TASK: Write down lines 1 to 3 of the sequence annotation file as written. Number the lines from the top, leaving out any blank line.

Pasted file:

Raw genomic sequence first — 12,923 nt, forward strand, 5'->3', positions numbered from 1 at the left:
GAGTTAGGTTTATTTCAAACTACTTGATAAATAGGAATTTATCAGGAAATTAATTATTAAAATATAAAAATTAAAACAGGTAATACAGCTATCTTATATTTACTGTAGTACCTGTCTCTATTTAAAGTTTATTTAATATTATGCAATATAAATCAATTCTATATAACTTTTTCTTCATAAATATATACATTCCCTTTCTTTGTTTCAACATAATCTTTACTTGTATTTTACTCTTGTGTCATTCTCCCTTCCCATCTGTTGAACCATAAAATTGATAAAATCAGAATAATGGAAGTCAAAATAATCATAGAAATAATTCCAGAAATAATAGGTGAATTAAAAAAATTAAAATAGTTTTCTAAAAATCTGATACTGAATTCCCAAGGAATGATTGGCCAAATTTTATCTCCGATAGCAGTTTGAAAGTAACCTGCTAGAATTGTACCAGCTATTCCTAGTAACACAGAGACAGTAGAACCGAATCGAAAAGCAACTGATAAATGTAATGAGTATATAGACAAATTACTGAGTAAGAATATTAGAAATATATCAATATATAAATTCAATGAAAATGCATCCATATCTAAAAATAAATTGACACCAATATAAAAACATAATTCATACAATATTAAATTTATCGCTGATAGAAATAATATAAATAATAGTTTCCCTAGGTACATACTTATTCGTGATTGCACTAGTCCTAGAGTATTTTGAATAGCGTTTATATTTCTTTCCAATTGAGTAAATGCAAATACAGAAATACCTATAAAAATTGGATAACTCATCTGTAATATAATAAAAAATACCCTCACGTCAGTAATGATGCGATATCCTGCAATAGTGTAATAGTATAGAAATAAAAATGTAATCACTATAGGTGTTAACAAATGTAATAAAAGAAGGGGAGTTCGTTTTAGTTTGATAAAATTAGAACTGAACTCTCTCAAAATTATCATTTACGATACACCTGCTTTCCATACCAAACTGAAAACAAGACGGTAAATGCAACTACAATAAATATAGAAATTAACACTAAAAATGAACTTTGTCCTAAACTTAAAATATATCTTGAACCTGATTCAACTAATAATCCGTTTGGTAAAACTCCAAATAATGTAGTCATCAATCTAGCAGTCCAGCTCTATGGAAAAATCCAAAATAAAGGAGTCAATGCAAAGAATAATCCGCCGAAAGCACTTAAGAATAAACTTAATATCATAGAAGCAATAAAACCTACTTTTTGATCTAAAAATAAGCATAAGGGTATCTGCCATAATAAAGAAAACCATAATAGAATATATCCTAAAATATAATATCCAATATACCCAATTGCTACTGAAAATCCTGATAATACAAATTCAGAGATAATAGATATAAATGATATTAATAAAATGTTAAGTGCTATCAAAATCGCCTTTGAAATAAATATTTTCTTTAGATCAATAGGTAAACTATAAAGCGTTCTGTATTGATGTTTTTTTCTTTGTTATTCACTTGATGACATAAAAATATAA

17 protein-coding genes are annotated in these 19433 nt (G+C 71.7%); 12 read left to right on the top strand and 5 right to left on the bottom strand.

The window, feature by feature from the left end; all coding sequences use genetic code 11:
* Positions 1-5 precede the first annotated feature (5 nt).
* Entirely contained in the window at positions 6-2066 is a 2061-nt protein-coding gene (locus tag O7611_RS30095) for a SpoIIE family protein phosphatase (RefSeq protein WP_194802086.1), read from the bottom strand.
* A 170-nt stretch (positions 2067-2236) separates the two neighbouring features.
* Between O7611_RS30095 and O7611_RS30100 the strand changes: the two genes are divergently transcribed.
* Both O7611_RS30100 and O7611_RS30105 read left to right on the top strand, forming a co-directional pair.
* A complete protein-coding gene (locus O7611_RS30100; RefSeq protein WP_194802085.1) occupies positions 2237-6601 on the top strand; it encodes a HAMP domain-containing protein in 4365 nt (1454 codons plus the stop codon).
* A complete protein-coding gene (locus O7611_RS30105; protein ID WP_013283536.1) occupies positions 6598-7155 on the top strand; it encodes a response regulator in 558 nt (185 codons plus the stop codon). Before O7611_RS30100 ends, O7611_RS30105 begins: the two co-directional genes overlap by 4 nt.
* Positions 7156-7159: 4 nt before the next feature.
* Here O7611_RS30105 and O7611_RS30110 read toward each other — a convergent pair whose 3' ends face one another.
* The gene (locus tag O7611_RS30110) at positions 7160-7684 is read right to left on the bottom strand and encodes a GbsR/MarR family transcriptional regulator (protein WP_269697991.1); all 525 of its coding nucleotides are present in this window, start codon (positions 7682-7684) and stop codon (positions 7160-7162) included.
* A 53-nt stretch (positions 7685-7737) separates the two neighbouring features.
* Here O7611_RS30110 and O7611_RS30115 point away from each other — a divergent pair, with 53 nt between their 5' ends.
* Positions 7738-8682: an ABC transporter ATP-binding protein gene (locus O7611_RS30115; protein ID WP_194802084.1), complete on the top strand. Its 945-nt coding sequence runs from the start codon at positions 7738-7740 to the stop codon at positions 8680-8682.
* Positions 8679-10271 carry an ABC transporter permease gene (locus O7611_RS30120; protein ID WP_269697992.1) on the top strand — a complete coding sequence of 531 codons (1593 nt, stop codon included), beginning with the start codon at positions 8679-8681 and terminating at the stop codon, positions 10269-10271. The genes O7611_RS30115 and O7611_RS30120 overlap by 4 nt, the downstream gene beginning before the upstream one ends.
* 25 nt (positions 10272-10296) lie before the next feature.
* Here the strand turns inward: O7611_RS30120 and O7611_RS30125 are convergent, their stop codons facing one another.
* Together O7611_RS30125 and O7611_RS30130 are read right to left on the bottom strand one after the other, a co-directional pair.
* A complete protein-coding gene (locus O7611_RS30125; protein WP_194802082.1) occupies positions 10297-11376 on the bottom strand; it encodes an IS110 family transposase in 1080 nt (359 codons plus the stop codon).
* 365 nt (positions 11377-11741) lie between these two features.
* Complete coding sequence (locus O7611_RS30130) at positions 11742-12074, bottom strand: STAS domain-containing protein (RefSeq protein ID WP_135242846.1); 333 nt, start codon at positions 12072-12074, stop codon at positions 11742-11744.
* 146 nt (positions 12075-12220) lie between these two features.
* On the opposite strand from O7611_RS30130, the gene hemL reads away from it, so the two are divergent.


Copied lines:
Raw genomic sequence first — 12,923 nt, forward strand, 5'->3', positions numbered from 1 at the left:
GAGTTAGGTTTATTTCAAACTACTTGATAAATAGGAATTTATCAGGAAATTAATTATTAAAATATAAAAATTAAAACAGGTAATACAGCTATCTTATATTTACTGTAGTACCTGTCTCTATTTAAAGTTTATTTAATATTATGCAATATAAATCAATTCTATATAACTTTTTCTTCATAAATATATACATTCCCTTTCTTTGTTTCAACATAATCTTTACTTGTATTTTACTCTTGTGTCATTCTCCCTTCCCATCTGTTGAACCATAAAATTGATAAAATCAGAATAATGGAAGTCAAAATAATCATAGAAATAATTCCAGAAATAATAGGTGAATTAAAAAAATTAAAATAGTTTTCTAAAAATCTGATACTGAATTCCCAAGGAATGATTGGCCAAATTTTATCTCCGATAGCAGTTTGAAAGTAACCTGCTAGAATTGTACCAGCTATTCCTAGTAACACAGAGACAGTAGAACCGAATCGAAAAGCAACTGATAAATGTAATGAGTATATAGACAAATTACTGAGTAAGAATATTAGAAATATATCAATATATAAATTCAATGAAAATGCATCCATATCTAAAAATAAATTGACACCAATATAAAAACATAATTCATACAATATTAAATTTATCGCTGATAGAAATAATATAAATAATAGTTTCCCTAGGTACATACTTATTCGTGATTGCACTAGTCCTAGAGTATTTTGAATAGCGTTTATATTTCTTTCCAATTGAGTAAATGCAAATACAGAAATACCTATAAAAATTGGATAACTCATCTGTAATATAATAAAAAATACCCTCACGTCAGTAATGATGCGATATCCTGCAATAGTGTAATAGTATAGAAATAAAAATGTAATCACTATAGGTGTTAACAAATGTAATAAAAGAAGGGGAGTTCGTTTTAGTTTGATAAAATTAGAACTGAACTCTCTCAAAATTATCATTTACGATACACCTGCTTTCCATACCAAACTGAAAACAAGACGGTAAATGCAACTACAATAAATATAGAAATTAACACTAAAAATGAACTTTGTCCTAAACTTAAAATATATCTTGAACCTGATTCAACTAATAATCCGTTTGGTAAAACTCCAAATAATGTAGTCATCAATCTAGCAGTCCAGCTCTATGGAAAAATCCAAAATAAAGGAGTCAATGCAAAGAATAATCCGCCGAAAGCACTTAAGAATAAACTTAATATCATAGAAGCAATAAAACCTACTTTTTGATCTAAAAATAAGCATAAGGGTATCTGCCATAATAAAGAAAACCATAATAGAATATATCCTAAAATATAATATCCAATATACCCAATTGCTACTGAAAATCCTGATAATACAAATTCAGAGATAATAGATATAAATGATATTAATAAAATGTTAAGTGCTATCAAAATCGCCTTTGAAATAAATATTTTCTTTAGATCAATAGGTAAACTATAAAGCGTTCTGTATTGATGTTTTTTTCTTTGTTATTCACTTGATGACATAAAAATATAA

17 protein-coding genes are annotated in these 19433 nt (G+C 71.7%); 12 read left to right on the top strand and 5 right to left on the bottom strand.